Mando & Banjo Week Staff - August 6-12, 2017
Tony Trischka is perhaps the most influential banjo player in the roots music world. In his 40-plus years as a consummate banjo artist, his stylings have inspired generations of bluegrass and acoustic musicians. His technical and conceptual advances opened the way for such players as Bela Fleck and Alison Brown and his recordings with them and others, from Earl Scruggs, Ralph Stanley and Pete Seeger are part of every banjo- lover’s musical reference. A native of Syracuse, NY, Trischka’s interest in banjo was sparked in 1963 by the Kingston Trio’s hit, “Charlie and the MTA.” Over the next decade and a half, he was a member of a number of influential groups including the Down City Ramblers, Country Cooking, Country Granola, and Breakfast Special. These last three comprised his “food band” period. After his third solo album, Banjoland, was released in 1976, he became the musical leader for the Broadway show, The Robber Bridegroom. In the early 1980s, he formed a new group, Skyline, with whom he recorded four albums, and in 1984, he performed in his first feature film, Foxfire. Three years later, he worked on the soundtrack for Driving Miss Daisy. He has also appeared on NPR’s A Prairie Home Companion, Mountain Stage, From Our Front Porch, and other radio shows, and recently produced Steve Martin’s Grammy-nominated Rare Bird Alert (Rounder), which features performances by Paul McCartney and the Dixie Chicks. His 2007 release, Double Banjo Bluegrass Spectacular, featured appearances by Steve Martin, Earl Scruggs, Bela Fleck, Alison Brown and more, was nominated for a Grammy and won three IBMA awards including Banjo Player of the Year for Tony. His recent recording, Territory, was named Best Americana Album at the Independent Music Awards,and in 2015 Tony was presented with the Gathering’s Master Music Maker award for lifetime achievement. Tony is the musical director and associate producer of the documentary, Give Me the Banjo, which aired on PBS and has been released on DVD. He has created numerous instructional books, DVDs, CDs and the groundbreaking Tony Trischka School of Banjo, that is the online banjo home for students from around the world. Tony was also recently one of 50 recipients to receive a fellowship from United States Artists, a privately endowed organization that annually awards grants to participants in all of the arts, including music, dance, visual artists, and literature. His album, Great Big World, featuring Steve Martin, John Goodman, Ramblin’ Jack Elliott, Noam Pikelny and many others, was released in 2014, and his most recent CD, the seasonal Of a Winter’s Night came out in late 2015.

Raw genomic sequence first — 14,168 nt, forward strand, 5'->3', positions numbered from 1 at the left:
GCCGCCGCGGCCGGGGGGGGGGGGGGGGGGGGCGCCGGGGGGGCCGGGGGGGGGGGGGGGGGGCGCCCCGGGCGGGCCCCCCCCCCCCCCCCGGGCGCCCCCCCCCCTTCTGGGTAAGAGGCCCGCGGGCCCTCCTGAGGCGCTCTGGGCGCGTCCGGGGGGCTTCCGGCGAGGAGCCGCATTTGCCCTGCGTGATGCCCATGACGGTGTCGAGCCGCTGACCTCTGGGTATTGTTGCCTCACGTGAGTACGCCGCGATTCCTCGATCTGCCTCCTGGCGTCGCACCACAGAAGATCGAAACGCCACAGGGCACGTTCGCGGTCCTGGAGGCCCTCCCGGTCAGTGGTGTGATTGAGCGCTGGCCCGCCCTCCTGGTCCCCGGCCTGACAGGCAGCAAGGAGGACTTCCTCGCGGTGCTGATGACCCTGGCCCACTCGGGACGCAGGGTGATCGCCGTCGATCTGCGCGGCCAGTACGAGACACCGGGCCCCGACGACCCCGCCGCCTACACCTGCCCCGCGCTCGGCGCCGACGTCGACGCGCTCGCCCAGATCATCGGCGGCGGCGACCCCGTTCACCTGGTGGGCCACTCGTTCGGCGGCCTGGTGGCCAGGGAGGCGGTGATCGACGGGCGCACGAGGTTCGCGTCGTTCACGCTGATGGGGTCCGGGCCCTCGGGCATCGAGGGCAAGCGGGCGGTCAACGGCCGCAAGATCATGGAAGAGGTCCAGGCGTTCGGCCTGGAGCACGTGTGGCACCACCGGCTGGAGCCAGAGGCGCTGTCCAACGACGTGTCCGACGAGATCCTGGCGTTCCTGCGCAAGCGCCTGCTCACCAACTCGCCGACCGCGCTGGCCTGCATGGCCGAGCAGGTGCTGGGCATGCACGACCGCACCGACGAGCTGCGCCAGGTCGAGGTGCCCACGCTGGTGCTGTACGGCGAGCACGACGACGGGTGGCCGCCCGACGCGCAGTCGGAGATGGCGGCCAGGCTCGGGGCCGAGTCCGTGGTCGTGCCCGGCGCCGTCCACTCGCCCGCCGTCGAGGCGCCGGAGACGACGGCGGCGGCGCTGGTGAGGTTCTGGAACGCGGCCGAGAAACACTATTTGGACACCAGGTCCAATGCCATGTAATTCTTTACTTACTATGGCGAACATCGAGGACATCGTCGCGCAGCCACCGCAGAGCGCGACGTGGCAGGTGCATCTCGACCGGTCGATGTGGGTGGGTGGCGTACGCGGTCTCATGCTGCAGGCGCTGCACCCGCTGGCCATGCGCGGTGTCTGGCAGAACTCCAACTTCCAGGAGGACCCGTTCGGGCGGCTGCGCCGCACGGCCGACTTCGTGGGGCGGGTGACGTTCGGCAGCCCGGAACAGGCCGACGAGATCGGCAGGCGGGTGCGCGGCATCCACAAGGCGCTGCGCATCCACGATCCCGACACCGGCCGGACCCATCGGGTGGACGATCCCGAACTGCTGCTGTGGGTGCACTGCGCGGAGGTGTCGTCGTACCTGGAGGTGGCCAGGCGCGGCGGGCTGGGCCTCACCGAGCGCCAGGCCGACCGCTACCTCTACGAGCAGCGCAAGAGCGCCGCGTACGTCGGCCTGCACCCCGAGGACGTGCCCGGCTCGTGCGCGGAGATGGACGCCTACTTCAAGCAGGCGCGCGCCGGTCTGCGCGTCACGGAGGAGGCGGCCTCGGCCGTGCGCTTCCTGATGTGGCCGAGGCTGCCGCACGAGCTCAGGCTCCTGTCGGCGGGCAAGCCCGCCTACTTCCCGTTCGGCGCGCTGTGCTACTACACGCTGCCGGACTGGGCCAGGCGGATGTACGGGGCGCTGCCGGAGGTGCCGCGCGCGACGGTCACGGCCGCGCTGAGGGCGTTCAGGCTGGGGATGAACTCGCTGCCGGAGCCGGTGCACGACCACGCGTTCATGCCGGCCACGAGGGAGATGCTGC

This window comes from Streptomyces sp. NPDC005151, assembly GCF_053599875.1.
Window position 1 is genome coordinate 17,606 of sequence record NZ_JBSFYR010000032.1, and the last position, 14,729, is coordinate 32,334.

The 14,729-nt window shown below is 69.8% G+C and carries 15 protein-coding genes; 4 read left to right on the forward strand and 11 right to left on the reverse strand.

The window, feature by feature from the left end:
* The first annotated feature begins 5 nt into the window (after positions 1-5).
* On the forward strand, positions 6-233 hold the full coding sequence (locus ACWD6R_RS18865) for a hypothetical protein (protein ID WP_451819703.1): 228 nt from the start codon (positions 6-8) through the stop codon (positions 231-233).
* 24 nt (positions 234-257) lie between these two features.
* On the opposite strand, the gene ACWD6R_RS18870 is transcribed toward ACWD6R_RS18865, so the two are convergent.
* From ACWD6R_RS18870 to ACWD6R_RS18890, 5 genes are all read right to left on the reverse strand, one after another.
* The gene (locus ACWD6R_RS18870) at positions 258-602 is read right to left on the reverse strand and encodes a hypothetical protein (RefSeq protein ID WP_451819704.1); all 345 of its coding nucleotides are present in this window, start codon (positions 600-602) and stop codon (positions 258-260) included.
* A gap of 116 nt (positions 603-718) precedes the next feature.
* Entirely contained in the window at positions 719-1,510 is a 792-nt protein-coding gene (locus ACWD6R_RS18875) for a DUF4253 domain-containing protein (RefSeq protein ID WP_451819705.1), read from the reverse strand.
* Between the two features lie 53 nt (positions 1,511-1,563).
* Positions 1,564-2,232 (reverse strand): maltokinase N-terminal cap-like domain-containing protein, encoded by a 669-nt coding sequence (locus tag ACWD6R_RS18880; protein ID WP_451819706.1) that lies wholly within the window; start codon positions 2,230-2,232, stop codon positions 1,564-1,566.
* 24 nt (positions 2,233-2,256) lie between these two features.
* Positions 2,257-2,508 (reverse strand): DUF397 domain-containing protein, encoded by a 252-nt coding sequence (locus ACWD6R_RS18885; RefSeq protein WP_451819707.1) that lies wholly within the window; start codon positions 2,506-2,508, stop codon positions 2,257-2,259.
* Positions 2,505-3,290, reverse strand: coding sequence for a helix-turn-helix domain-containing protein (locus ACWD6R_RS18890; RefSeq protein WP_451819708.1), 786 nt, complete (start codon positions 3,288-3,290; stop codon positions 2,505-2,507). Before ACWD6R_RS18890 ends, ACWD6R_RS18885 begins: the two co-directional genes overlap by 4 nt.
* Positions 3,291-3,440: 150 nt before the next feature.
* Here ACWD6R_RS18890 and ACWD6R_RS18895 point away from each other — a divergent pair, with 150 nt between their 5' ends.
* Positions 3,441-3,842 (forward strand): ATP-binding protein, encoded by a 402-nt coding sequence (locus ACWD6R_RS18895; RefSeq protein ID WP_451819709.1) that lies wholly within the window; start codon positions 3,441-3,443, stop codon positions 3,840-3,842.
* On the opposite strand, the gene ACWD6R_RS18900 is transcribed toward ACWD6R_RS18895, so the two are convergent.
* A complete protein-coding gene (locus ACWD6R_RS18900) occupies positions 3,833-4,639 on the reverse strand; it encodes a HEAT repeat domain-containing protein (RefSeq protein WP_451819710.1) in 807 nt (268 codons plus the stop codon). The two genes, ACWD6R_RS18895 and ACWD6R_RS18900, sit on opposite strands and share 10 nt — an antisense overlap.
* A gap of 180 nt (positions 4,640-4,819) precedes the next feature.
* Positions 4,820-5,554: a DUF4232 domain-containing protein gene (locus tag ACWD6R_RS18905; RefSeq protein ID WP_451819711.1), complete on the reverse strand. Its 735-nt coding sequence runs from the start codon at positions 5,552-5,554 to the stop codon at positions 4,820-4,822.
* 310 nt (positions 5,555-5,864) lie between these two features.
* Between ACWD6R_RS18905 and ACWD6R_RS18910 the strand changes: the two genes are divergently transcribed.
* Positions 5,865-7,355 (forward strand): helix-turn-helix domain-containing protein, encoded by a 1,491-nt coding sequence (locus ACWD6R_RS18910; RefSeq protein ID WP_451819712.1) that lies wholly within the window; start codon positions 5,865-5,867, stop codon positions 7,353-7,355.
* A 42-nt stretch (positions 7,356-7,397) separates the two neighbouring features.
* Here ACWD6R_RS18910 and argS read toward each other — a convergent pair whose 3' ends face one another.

Mike Marshall is one of the most accomplished and versatile mandolinists in the world today. Since 2011, Mike has taught hundreds of mandolinists from around the world through his Mike Marshall School of Mandolin online website. There, students from around the world get access to Mike through a video exchange system and receive direct comments about their playing from Mike personally. A master of mandolin, guitar, mandocello and violin, Mike is a living compendium of musical styles and has created some of the most adventurous and interesting instrumental music in America today. Mike seamlessly blends his American roots background with a deep understanding of European classical, American Jazz and Pop styles and Brazilian and other world musics. Mike cut his teeth on traditional American music in Florida but by age 19 he was snatched up by the groundbreaking David Grisman Quintet to tour and record with jazz violin legend Stephane Grappelli. Since then, Mike produced over 40 of his own recordings on the Windham Hill, Sony Classical, Rounder, Sugar Hill, Compass and his own Adventure Music label. His most recent recording projects include the 2014 Grammy-nominated recording, Mike Marshall & The Turtle Island Quartet as well as a new CD of Bach duets for mandolin and mandocello with his partner, Caterina Lichtenberg. Mike’s Brazilian group Choro Famoso also released their second CD in 2015, entitled Secondo Vez. A short list of some of the groups that Mike helped found includes The original David Grisman Quintet, The Montreux Band, The Modern Mandolin Quartet, New Grange, The Big Trio, Psychograss, and Choro Famoso, while his list of duo partners includes Caterina Lichtenberg, Darol Anger, Edgar Meyer, Chris Thile, Hamilton De Holanda, Bela Fleck, Joshua Bell, Jovino Santos Neto, and Andy Narell. From 2003-2015 Mike and fellow mandolinist David Grisman ran the Mandolin Symposium in Santa Cruz, California where over 100 mandolinists and 10 of the greatest players/teachers in the world would gather each June. Mike is currently the director of the American Music Seminar at the Savannah Music Festival, where each spring he hand-selects 15 of the hottest young acoustic musicians from all over the country to meet for a week-long intensive. In 2015 Mike was presented with the Gathering’s Master Music Maker award for lifetime achievement, and he has just launched his newest venture, the Global Mandolin Retreats, an exquisite mandolin gathering at fabulous locations around the world. Stay tuned!